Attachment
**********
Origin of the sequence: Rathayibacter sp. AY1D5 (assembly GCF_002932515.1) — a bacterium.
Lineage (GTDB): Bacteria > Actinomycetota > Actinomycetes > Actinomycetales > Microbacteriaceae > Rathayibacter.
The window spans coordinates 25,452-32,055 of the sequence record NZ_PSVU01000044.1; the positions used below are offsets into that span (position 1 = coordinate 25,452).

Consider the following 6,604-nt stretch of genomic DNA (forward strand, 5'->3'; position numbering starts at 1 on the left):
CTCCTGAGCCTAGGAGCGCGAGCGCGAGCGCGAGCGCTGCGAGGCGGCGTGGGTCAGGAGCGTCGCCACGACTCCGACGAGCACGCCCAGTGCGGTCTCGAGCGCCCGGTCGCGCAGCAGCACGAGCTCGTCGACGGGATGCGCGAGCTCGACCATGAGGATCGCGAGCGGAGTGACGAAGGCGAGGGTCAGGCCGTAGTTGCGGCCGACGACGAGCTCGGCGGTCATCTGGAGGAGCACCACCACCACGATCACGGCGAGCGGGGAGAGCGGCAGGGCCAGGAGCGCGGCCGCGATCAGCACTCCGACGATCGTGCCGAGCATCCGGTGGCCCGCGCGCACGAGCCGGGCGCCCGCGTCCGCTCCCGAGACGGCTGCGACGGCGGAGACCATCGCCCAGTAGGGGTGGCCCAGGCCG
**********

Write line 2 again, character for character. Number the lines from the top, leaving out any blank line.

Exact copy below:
Lineage (GTDB): Bacteria > Actinomycetota > Actinomycetes > Actinomycetales > Microbacteriaceae > Rathayibacter.